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Course Cancellations for Under Enrollment: A Guide for Part Time Faculty

Updated: Mar 6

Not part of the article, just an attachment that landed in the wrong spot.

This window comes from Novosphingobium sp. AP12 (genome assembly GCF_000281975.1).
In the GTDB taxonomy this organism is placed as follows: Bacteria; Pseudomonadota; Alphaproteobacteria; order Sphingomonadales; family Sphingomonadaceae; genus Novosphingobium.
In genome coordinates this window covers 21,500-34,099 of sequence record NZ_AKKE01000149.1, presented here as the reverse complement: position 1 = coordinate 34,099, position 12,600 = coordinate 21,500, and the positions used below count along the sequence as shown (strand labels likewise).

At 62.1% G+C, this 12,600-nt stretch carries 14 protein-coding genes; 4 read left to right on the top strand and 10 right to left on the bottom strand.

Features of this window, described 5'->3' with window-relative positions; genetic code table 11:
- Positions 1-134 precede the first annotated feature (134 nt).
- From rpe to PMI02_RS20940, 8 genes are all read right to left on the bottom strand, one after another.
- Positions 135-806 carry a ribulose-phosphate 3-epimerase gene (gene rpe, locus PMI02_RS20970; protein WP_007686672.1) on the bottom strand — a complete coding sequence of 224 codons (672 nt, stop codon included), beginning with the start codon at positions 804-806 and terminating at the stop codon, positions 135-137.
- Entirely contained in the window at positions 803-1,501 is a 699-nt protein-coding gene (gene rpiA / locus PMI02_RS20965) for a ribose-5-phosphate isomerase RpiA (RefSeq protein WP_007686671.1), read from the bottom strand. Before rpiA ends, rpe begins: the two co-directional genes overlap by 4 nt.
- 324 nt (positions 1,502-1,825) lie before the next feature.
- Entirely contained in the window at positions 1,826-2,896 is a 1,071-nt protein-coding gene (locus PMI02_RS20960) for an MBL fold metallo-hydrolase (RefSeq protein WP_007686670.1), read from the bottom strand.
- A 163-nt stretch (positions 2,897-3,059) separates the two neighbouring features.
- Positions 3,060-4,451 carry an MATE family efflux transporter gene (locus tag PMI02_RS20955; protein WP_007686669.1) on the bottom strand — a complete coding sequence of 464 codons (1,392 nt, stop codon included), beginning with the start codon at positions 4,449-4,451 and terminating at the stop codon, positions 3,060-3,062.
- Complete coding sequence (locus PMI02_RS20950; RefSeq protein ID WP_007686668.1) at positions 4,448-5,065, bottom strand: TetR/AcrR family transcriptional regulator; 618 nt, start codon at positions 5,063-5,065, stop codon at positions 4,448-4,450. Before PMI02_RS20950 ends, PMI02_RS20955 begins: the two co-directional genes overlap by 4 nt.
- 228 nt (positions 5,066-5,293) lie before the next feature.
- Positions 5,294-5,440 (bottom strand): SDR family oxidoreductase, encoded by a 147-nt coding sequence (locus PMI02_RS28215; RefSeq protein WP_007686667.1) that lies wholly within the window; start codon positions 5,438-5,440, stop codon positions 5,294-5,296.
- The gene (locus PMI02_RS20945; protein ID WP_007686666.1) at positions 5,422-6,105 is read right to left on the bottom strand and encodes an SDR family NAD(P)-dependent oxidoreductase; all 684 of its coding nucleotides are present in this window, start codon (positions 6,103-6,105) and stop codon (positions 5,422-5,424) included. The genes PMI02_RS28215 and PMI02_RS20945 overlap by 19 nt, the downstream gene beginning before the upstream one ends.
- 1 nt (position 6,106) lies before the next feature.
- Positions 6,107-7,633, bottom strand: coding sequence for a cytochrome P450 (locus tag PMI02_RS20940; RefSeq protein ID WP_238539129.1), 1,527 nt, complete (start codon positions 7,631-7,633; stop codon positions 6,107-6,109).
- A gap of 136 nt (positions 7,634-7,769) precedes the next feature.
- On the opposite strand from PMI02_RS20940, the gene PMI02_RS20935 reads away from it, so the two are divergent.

Being a contingent part time faculty in higher education is filled with many uncertainties and indignities. Contingency implies a level of risk and for the contingent faculty member, future income is never certain. Here at Pratt, our contract offers some protections against these uncertainties for those with adjunct status and very strong protections for those with CCE status. One of the uncertainties regularly experienced by contingent part time faculty is the under enrollment of a course leading to its cancellation. Ideally, good planning on the part of departments makes this rare, but even with the best planning, students ultimately decide which classes they will take and with which faculty. When a class is canceled for low enrollment, part time faculty can find themselves in precarious economic circumstances as in general they are not compensated for classes that do not run. At Pratt, our contract gives Pratt the right to lay off non-tenured faculty in the event of insufficient enrollment (Article XXIX.1.A). This is not unusual across other institutions of higher education. To be clear, this only applies to non-tenured faculty: CCEs should never experience a loss of compensation due to a course cancellation-- they may either be assigned a replacement course being taught by someone without a CCE or they may be assigned committee work in a department paid via a stipend equal to the income of the lost course. At NYU, the new contract gives part time faculty a percentage of the course compensation if a course is canceled less than 14 days before the start of the semester in recognition of the fact that much of the “work” begins before the first day of classes. Sometimes the reason a course under enrolls is not because of student lack of interest, but because a course was not properly visible to students during registration. In this case, the administration has failed to give the course sufficient visibility either by administrative error or negligence--faculty should not have the burden of making sure their courses are visible to students. This is the responsibility of the administration. However, this does happen and if it does we recommend faculty create a record. Combined with other factors, this could provide the basis for a future grievance. No faculty member should lose income because of an administrative error or negligence. To this end, we recommend that part time faculty confirm that their courses are visible to students in the online course catalog. Since registration started on Monday November 13, 2023, we recommend faculty do this right away. If your course is not visible, please take a screenshot and alert both your department and the union right away. For those new to Pratt, the easiest way to do this is to click “self-service’ when logged into “One Pratt.” For the student view click “Course Catalog” (not “Faculty”). Find your “Subject.” Filter your results by semester and your name. Click on “view available sections.” If you notice your course is missing take a screenshot or photo. You can also take screenshots of the results for the semester when you click on the “faculty” tab in self-service to highlight the discrepancy. Contingency is difficult enough, contingent faculty should never experience additional financial precariousness because of administrative errors. In Solidarity, Robert Ausch UFCT Local 1460 Treasurer and Grievance

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